Jam Cruise 9 | Review | Pics

Friday, January 7

Cornmeal/Greensky by Dave Vann
Pickin’ Party – Rock Covers :: 5:00-6:00 PM :: Zebra Bar
Greensky Bluegrass and Cornmeal joined forces for this year’s pickin’ party, which tackled classic rock numbers with audience members playing along. The musicians would announce a basic chord structure and occasionally call out changes, and the whole thing would trundle out of the gate with ragged charm. Beginning with a bonafide gem, Grand Funk Railroad’s “We’re An American Band” (announced as one of Homer Simpson’s favorites), it would have been nearly impossible not to have fun at this set, which included a stab at Bob Seger’s “Turn The Page,” The Beatles’ “Get Back”, fine woo-hoos from the crowd on “Sympathy For The Devil” and some choice spoon and harmonica solos from audience members. While both Cornmeal and Greensky are known as string bands, this session showed off the rock ‘n’ roll souls some of us having been picking up on for ages.

Pool Deck by Chris Monaghan
God Street Wine :: 8:30-10:30 PM :: Pool Deck
Beginning with a superb cover of Van Morrison’s “Into The Mystic,” God Street Wine’s second set of the cruise rolled out with the same near-perfect execution. Once again, their jamming always went somewhere; a real group activity, conversational, motion-filled, lively. During Leo Nocentelli’s guest turn it occurred to me that Jam Cruise is a real temple to the archetypes of modern music. Just this cruise featured core members of the Grateful Dead, The Meters and James Brown’s band, all of whom enthusiastically reveled in the chance to show off their chops whenever opportunity arose. Again, even if one were unfamiliar with God Street’s music, the tunes were immediately enjoyable and a great platform for their guests like Anders Osborne, who dove in, head bobbing, eyes steely, with an expression that said, “I’m gonna get me some!” Later, Anders Beck joined them for a rollicking “Get On The Train,” a song equal to Dylan during his blazing Highway 61 Revisited period. While it’s highly unlikely these guys will ever return to full-time touring, it’s to be hoped that they make another Jam Cruise appearance along with select land-based fest gigs. The music is too good not to be shared with more people.

NMS w/ Jen Hartswick by Chad Smith
The New Mastersounds :: 11:15 PM-1:15 AM :: Pool Deck
NMS do it clean and sharp. There’s nothing flabby about their approach to instrumental funk ‘n’ soul, and it inspires others to keep it neat and tight, too. While Robert Walter, Roosevelt Collier from The Lee Boys, Jennifer Hartswick, Mike Dillon and Zach Deputy played with hordes of others on this trip, they turned in some of their most concise, pointed playing with the Mastersounds at this set. But that’s just gravy for the core playing of this quartet, particularly the lightning fast guitar of Eddie Roberts (who also beats a tambourine with the possessed verve of a Baptist choir member) and the luxurious, feel-first bass work of Pete Shand, who proved my personal favorite of all the very gifted bassists on JC 9. The guy just crawls inside the musculature of a groove and lives there. So bloody satisfying!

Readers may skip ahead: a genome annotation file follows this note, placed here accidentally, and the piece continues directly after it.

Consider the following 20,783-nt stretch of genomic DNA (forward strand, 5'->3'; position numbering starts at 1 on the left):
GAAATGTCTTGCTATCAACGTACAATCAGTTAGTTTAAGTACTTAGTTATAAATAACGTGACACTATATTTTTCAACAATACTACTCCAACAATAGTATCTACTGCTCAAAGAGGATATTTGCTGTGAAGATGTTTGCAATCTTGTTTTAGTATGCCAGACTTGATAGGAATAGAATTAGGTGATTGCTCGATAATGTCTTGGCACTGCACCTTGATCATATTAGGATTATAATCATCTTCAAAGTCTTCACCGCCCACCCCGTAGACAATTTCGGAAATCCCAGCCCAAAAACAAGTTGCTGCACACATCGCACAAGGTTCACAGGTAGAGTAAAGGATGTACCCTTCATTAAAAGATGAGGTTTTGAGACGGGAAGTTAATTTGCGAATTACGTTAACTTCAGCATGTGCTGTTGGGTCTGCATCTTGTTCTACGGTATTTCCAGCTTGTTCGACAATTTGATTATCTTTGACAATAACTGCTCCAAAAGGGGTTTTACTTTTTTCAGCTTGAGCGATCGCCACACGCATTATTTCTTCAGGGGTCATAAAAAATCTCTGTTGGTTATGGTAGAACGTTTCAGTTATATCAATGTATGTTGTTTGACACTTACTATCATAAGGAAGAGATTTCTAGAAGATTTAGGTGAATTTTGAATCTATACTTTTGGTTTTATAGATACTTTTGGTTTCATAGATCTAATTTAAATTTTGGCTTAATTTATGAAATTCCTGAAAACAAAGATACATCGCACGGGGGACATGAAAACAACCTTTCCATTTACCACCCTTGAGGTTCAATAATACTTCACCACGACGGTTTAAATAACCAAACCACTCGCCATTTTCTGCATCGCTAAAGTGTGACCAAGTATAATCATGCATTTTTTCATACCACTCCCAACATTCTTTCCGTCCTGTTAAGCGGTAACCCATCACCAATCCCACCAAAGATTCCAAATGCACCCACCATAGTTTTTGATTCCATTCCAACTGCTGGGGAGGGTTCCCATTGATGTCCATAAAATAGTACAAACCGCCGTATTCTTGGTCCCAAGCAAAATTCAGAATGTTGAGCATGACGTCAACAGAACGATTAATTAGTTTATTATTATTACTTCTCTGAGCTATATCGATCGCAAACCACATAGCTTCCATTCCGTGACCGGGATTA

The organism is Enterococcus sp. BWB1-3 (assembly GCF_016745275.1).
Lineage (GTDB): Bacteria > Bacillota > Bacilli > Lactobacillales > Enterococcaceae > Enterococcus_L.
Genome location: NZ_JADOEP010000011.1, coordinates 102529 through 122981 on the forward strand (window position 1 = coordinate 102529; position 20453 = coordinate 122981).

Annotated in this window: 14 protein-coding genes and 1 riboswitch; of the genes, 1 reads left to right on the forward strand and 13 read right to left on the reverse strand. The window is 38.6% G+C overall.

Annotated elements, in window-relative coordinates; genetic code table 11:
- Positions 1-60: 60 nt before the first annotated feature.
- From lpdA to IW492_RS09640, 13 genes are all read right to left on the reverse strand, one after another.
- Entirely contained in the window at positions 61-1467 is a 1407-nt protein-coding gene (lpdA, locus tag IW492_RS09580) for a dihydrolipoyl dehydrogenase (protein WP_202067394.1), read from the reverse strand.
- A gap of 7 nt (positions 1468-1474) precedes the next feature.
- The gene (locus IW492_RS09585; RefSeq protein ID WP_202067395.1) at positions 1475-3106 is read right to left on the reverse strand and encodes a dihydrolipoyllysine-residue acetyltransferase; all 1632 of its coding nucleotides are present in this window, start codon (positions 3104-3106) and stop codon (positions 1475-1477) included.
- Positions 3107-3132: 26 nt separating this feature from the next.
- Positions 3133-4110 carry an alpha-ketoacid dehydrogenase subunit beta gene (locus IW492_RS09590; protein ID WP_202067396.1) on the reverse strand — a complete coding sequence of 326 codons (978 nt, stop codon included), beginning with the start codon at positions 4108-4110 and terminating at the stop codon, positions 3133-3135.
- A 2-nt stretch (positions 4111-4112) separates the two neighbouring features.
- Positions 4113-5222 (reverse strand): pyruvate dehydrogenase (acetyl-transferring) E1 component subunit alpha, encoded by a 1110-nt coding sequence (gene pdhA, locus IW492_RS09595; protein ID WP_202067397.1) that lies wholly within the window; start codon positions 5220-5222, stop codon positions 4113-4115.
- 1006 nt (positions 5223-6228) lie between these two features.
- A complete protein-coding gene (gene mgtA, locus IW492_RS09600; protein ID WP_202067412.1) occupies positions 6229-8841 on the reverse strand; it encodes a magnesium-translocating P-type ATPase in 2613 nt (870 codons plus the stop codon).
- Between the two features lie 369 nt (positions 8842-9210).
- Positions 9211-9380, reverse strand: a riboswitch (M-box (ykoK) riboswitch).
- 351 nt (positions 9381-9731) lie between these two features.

Bill Kreutzmann by Chad Smith
The Rhythm Devils :: 2:00-4:00 AM :: Pool Deck
The new lineup of Bill Kreutzmann and Mickey Hart’s long running project was a real rock ‘n’ roll beast. Though playing a number of Grateful Dead numbers, this band – comprised of the drummers, Tim Bluhm (guitar, vocals), Davy Knowles (guitar, vocals), Andy Hess (bass) and Sikiru Adepoju (talking drum) with Steve Kimock joining them on the Cruise – moves along a MUCH different current. One recognizes the melodies and words but the feel is quite different. For one thing, Bluhm and Knowles are have much stronger voices than Weir or Garcia. Hey, I love Jerry and Bob as much as the next guy, but there’s something really cool about hearing powerful, dexterous vocalists tackle pieces like “Ship of Fools,” “U.S. Blues” and “Ripple.” This isn’t said to be disrespectful but to simply point out a key difference. Mickey and Billy didn’t choose these guys casually, and the difference is really felt in the new originals, where the drummers even lay down their version of a straight backbeat on a couple poppier pieces.

Rhythm Devils by Dave Vann
This group also cooked on classics like “Cumberland Blues” and “Uncle John’s Band,” breathing air into the familiar. I think it helps that Knowles, Hess and Bluhm weren’t tie-dyed-in-the-wool Deadheads before joining up. This music is largely new to them and thus comes across to our ears with a freshness that’s exciting. Hess is especially striking in how he converses with the drummers, finding a tough, harmonious groove that’s worlds away from Phil Lesh. He listens really hard, responding and adapting in the moment, and always coming out the other side right in tune with Kreutzmann and Hart. The finale of “Good Lovin’” included a nice chant of “Turn this boat around/ ‘Cause we don’t want to go home” led by Bluhm, who came into his own by set’s end. For however long this band lasts, they’re making arguably the most interesting Dead music happening right now.

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